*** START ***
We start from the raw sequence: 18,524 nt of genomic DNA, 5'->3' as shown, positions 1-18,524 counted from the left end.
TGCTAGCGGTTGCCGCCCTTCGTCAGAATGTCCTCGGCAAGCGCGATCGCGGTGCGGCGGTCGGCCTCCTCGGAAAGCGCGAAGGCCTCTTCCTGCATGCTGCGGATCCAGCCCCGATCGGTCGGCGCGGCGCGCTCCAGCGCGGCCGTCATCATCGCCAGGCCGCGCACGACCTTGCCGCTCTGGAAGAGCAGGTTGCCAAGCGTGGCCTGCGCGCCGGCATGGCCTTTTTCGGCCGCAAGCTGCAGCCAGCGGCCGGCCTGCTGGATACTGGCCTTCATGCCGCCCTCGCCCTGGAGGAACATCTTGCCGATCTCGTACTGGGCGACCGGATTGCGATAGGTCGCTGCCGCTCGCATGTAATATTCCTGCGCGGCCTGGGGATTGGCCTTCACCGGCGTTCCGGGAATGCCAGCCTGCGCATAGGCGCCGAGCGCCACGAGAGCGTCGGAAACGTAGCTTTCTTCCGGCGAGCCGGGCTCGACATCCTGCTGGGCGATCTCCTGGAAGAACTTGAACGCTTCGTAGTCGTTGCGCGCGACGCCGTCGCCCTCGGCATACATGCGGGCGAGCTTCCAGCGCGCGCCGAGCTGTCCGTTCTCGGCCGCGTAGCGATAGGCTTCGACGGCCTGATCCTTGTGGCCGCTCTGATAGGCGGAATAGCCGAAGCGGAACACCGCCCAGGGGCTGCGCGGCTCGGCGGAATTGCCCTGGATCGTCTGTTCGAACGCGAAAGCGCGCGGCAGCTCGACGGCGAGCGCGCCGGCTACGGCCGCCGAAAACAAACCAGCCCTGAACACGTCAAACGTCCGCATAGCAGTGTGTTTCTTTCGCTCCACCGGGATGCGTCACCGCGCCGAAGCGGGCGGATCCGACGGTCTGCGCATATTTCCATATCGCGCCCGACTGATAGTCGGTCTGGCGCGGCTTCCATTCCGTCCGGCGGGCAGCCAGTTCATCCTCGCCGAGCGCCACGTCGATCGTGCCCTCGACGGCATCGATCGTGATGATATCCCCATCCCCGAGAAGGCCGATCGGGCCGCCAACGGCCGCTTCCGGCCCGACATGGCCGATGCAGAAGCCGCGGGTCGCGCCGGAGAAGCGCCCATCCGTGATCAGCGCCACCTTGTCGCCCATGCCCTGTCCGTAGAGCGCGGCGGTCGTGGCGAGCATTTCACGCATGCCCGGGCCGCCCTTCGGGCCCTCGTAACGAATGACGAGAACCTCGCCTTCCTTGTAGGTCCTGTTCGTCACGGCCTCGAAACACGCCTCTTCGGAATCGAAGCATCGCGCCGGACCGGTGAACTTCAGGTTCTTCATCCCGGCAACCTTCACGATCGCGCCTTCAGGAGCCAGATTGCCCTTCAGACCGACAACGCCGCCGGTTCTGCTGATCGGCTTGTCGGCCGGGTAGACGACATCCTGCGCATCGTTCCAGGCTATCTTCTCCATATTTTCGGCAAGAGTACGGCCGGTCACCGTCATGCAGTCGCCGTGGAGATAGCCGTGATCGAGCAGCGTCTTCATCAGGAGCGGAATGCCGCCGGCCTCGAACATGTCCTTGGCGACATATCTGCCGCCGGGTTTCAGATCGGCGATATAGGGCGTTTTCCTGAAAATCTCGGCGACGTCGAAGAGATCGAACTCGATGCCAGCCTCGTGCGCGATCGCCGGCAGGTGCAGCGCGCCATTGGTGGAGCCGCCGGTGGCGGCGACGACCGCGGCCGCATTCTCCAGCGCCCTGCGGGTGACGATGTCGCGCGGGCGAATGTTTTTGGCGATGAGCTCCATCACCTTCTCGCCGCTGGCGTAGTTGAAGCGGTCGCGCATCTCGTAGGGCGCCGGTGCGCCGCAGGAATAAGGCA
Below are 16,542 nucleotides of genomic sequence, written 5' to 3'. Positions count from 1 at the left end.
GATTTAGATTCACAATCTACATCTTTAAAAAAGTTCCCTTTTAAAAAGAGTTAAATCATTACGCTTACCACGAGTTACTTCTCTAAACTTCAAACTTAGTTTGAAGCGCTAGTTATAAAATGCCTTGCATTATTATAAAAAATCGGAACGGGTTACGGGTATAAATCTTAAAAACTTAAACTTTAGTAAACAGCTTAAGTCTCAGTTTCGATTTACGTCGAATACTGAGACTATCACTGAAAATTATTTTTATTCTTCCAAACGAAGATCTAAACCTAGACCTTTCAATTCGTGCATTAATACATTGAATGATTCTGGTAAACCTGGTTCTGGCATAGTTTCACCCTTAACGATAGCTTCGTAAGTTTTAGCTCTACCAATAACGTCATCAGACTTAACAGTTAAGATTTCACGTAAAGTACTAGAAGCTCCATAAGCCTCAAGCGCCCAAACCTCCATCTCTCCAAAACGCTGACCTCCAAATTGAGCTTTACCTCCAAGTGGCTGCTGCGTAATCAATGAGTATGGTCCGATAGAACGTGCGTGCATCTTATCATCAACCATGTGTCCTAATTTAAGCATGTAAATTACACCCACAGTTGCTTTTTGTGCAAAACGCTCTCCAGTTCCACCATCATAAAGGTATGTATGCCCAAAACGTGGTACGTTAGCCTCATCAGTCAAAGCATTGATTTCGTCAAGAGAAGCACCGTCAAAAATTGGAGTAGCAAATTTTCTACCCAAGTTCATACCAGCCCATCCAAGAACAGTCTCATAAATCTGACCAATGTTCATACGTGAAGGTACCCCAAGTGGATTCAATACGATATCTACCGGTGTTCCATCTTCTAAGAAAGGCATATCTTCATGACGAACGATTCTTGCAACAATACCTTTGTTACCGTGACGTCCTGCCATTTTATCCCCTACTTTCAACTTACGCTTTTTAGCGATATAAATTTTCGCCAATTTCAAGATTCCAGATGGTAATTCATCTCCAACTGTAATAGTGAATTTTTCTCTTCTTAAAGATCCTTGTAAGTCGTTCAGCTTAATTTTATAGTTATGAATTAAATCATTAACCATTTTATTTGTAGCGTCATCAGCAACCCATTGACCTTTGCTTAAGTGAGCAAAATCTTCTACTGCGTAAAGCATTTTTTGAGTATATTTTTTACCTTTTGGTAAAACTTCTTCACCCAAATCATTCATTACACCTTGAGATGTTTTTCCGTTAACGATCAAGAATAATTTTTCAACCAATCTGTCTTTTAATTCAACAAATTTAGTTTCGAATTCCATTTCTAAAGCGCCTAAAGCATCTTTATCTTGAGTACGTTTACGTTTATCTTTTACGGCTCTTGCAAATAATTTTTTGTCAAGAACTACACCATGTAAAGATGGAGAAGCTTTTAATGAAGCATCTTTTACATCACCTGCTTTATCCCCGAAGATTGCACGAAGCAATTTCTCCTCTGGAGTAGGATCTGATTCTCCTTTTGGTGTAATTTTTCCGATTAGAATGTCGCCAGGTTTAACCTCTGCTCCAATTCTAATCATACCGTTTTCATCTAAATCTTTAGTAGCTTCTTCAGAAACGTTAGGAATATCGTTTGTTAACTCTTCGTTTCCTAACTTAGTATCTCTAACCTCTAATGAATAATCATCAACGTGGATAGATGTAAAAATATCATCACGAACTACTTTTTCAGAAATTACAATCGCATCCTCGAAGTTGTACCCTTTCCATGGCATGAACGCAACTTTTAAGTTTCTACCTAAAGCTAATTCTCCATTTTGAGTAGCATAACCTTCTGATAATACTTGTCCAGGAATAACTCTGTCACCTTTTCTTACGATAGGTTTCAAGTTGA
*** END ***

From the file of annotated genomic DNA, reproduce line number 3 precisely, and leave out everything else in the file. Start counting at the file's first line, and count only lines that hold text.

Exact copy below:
Below are 16,542 nucleotides of genomic sequence, written 5' to 3'. Positions count from 1 at the left end.